Jumping to conclusions is not always harmless
by Edmund Janzen
“With the judgment you make, you will be judged, and the measure you give will be the measure you get.” (Matt. 7:2)
I was settling into my seat, flying from San Francisco to Chicago. Next to me sat a youngish-looking man very casually dressed in a polo shirt, scruffy blue jeans and even scruffier sneakers—a worn pair of Nikes. He asked where I was headed. To a Mennonite Central Committee board meeting in Akron, Penn., I said. He responded that he too was headed for a board meeting of his corporation. When I asked him what business he was in, he smiled and said that he was the CEO of Nike Corporation.
When I expressed surprise, he laughed and said that he would put on a suit and tie later. He liked to travel as comfortably as possible. Truthfully, I had to admit that I had judged the man all wrong, based on his outward appearance.
My guess is that I am not the only one who has jumped to conclusions that later proved to be unwarranted. In this case, it was really quite harmless and even humorous. But sometimes, many times, it’s not at all funny.
And so our Lord warns us about making judgments about others, especially when we don’t have all the facts or when we can’t discern their motives. Seeing “the heart” is the Lord’s business, not ours. Judging people based only on their actions is risky and incomplete. Risky, because, as Jesus warns us, “with the judgment you make, you will be judged.”
The consequences for judging wrongly or harshly are serious, for God holds us accountable. Moreover, to highlight the danger of being a hypocrite, Jesus provides his listeners with a ludicrous illustration of a “log-in-the-eye” judge, one who pretends to see clearly another’s problems but is somehow blind to his own failures.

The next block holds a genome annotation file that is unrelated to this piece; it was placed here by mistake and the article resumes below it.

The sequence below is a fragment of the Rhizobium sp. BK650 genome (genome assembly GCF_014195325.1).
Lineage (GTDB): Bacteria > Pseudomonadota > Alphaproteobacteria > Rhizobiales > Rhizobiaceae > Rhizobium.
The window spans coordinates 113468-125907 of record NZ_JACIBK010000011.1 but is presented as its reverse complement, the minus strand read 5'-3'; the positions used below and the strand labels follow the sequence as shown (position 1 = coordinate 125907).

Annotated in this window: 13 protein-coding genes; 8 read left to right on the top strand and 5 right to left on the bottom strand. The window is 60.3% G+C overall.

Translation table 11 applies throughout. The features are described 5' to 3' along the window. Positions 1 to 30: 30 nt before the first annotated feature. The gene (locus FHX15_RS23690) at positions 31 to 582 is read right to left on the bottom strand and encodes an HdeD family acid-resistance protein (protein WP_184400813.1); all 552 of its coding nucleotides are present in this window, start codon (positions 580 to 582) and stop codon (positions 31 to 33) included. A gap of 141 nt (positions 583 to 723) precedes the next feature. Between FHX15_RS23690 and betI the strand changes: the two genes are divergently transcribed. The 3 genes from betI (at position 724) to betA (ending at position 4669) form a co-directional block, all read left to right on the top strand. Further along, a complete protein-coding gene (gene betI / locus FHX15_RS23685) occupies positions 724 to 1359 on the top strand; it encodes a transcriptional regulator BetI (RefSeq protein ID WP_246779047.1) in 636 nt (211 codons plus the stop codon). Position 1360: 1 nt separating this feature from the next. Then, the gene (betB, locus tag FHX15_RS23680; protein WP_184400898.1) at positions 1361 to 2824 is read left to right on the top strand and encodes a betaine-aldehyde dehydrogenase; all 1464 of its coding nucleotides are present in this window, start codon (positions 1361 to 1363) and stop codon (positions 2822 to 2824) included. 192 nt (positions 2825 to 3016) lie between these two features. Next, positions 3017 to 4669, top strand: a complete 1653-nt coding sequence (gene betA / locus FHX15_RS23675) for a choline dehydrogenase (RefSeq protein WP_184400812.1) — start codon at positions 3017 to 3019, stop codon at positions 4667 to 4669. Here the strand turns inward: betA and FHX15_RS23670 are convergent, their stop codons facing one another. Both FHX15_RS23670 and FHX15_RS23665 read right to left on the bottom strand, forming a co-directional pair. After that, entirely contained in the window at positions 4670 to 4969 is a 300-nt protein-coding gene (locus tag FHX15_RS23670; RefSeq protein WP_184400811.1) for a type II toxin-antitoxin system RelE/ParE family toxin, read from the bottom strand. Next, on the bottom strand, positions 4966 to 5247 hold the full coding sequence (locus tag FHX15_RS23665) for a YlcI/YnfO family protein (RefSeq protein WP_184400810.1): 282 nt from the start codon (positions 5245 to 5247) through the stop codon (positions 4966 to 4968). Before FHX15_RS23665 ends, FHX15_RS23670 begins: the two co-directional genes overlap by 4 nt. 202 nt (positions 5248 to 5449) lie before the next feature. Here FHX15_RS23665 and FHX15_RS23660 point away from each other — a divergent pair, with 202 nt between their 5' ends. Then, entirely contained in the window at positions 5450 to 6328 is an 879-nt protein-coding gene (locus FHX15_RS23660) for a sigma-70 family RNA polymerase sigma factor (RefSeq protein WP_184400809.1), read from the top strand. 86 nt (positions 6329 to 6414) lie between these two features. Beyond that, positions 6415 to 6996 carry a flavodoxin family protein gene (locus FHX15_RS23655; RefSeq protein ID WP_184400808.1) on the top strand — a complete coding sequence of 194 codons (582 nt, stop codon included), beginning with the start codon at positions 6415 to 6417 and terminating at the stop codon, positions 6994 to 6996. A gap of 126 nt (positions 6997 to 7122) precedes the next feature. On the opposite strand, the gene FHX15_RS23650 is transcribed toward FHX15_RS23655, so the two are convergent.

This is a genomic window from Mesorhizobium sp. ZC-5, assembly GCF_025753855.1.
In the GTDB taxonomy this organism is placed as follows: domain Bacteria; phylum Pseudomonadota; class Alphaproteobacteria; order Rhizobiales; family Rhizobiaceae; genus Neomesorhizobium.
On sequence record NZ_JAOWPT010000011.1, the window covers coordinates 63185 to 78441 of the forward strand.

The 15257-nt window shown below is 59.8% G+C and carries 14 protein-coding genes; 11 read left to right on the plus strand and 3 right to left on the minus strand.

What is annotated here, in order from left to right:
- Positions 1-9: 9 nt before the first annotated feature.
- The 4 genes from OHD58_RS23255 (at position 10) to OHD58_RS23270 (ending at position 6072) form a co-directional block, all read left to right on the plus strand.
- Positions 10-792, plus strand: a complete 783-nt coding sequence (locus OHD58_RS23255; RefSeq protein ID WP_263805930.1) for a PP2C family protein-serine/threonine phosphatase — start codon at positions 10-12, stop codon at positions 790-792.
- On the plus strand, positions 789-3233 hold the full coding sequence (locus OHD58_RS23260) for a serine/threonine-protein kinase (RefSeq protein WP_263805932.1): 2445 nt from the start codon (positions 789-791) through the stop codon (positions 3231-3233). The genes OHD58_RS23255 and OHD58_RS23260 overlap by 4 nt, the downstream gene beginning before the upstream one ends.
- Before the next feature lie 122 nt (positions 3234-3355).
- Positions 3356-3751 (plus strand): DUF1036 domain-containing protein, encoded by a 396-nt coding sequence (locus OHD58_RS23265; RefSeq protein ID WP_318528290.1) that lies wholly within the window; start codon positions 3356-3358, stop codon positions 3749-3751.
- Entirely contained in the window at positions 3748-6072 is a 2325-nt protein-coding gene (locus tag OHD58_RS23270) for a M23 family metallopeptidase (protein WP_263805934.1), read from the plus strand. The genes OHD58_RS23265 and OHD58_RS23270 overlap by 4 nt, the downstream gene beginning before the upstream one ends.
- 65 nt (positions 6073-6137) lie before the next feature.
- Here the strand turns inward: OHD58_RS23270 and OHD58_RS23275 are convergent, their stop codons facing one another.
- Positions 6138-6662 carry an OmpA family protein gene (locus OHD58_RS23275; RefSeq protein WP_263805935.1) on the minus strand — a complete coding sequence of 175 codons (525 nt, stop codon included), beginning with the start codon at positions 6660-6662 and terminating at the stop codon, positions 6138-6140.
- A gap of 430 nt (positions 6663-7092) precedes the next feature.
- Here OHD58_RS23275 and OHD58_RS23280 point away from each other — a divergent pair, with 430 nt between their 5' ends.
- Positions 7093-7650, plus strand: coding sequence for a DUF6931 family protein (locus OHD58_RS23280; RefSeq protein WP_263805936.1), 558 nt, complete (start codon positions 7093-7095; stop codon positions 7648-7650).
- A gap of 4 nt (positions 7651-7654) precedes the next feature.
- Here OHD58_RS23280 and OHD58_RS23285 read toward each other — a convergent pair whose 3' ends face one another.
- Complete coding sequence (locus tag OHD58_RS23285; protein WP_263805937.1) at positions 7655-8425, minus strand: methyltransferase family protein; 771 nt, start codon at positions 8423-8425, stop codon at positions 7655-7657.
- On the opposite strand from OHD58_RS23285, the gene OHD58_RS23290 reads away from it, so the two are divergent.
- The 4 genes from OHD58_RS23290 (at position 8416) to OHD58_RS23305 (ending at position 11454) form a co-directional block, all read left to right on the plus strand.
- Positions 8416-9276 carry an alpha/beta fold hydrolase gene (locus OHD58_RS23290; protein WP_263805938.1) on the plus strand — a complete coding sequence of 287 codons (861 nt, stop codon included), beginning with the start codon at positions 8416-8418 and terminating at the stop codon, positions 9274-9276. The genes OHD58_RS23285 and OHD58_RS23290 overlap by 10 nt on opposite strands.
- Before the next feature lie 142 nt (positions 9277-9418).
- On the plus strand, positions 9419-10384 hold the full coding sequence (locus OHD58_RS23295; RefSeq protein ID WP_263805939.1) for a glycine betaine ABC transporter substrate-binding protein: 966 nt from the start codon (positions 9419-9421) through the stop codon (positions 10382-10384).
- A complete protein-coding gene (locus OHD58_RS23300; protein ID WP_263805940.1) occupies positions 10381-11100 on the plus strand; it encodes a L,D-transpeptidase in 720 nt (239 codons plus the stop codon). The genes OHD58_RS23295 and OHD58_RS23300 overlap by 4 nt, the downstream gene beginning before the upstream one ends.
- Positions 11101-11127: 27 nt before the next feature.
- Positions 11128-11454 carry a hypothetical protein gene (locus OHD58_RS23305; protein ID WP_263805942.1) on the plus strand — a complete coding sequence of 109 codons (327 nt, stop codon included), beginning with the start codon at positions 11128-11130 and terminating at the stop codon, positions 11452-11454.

It is especially sad when we in the church and/or its institutions make judgments based on externals, without knowing a person’s motives or his/her experiences. Are we better known within the church, or even by the larger culture, for extending grace or for pronouncing judgment?
But what can or should we do about that? Clearly we must discern when people are flawed in character and conduct, as Jesus points out when he warns against following false prophets or recognizing the kind of fruit that a good (or bad) tree produces (Matt. 7:15-16).
There is a fine line between judging and discerning. Jesus does not merely call for tolerance, where “anything goes.” He expects his followers to exercise wise discernment but without a spirit of moral superiority and fault finding that leads to being judgmental. And that is a tall order for most of us. The wisdom to exercise discernment is only accessed through persistent prayer: asking, seeking and knocking (Matt. 7:7-8). Added to prayer is the call to live out the Golden Rule: “Do to others, as you would have them do to you.”
Lord, as you have extended your grace to me so generously, help me to extend grace to others; and help me not to be judgmental, but to discern wisely. Amen
Edmund Janzen is a worship leader at Butler MB Church, Fresno, Calif. He is a former Fresno Pacific University president and Biblical Studies professor and has served as chair of the International Community of Mennonite Brethren. Janzen’s lessons on the Sermon on the Mount are posted on the ICOMB Web site.